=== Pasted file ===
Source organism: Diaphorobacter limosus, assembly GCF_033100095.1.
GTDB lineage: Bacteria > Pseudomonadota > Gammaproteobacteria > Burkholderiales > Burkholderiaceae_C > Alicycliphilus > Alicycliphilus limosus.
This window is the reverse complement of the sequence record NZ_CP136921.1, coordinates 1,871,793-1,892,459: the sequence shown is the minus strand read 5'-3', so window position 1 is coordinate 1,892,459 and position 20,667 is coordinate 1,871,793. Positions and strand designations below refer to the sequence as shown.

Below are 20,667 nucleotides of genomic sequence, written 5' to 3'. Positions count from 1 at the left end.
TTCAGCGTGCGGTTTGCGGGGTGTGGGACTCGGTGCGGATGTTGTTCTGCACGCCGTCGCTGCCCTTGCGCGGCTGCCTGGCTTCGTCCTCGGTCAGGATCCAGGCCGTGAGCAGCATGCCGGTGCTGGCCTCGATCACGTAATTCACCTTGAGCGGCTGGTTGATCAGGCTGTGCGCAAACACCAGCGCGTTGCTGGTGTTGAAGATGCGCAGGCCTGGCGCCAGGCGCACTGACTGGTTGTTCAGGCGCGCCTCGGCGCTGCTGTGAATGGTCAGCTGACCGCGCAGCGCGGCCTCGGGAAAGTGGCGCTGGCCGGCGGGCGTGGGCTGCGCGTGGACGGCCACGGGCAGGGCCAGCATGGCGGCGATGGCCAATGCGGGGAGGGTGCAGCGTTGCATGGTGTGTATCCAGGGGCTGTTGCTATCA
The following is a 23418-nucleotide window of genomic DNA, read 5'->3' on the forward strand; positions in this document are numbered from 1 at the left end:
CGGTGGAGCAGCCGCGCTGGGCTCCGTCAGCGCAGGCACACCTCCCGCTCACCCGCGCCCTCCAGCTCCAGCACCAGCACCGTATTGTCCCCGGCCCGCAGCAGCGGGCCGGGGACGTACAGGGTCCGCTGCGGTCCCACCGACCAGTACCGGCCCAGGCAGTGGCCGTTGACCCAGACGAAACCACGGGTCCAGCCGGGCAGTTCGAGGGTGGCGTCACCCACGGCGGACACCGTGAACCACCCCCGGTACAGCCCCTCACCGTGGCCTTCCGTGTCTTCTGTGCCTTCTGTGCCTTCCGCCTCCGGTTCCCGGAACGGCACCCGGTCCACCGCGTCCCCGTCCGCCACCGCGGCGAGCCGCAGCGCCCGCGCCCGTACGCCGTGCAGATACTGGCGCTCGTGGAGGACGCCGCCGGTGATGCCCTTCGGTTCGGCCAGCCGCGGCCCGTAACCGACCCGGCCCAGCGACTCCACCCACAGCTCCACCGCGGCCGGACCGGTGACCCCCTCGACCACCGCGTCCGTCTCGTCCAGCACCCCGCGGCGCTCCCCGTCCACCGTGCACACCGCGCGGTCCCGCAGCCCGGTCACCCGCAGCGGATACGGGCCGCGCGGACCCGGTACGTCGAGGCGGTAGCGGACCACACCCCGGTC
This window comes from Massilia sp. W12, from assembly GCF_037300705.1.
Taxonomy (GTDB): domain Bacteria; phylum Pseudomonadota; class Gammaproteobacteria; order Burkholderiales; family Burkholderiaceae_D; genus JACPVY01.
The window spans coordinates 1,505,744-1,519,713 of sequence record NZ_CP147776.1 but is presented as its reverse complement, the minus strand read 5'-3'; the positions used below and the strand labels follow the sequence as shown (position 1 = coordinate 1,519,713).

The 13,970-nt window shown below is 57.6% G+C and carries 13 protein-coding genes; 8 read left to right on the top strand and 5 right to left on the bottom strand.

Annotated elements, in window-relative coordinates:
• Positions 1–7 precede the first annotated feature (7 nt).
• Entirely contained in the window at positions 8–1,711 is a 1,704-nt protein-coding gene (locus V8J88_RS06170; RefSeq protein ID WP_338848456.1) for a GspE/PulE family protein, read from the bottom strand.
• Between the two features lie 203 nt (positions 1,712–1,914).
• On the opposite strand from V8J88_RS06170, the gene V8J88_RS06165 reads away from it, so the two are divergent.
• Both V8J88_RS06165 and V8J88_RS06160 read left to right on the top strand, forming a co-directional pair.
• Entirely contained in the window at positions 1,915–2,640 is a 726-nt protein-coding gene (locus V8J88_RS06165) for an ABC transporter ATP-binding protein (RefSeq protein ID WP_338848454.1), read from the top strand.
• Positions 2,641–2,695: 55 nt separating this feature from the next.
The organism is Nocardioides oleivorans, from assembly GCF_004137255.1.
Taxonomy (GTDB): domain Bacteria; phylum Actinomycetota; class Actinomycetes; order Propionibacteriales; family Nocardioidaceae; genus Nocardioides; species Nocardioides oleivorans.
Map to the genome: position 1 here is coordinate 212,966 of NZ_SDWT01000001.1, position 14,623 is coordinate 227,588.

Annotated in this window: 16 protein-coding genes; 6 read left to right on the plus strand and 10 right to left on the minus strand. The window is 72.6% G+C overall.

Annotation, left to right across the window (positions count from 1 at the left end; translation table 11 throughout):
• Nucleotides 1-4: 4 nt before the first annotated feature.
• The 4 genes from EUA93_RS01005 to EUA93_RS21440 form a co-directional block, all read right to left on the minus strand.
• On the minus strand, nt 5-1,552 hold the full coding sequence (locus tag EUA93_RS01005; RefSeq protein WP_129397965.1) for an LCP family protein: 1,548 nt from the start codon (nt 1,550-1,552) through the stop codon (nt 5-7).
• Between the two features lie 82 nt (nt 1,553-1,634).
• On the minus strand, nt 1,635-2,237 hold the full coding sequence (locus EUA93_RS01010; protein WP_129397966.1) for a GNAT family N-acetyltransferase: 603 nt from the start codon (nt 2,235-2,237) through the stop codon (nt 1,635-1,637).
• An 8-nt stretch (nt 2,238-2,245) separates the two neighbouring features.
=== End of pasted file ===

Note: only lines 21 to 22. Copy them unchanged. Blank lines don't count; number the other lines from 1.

Taxonomy (GTDB): domain Bacteria; phylum Actinomycetota; class Actinomycetes; order Propionibacteriales; family Nocardioidaceae; genus Nocardioides; species Nocardioides oleivorans.
Map to the genome: position 1 here is coordinate 212,966 of NZ_SDWT01000001.1, position 14,623 is coordinate 227,588.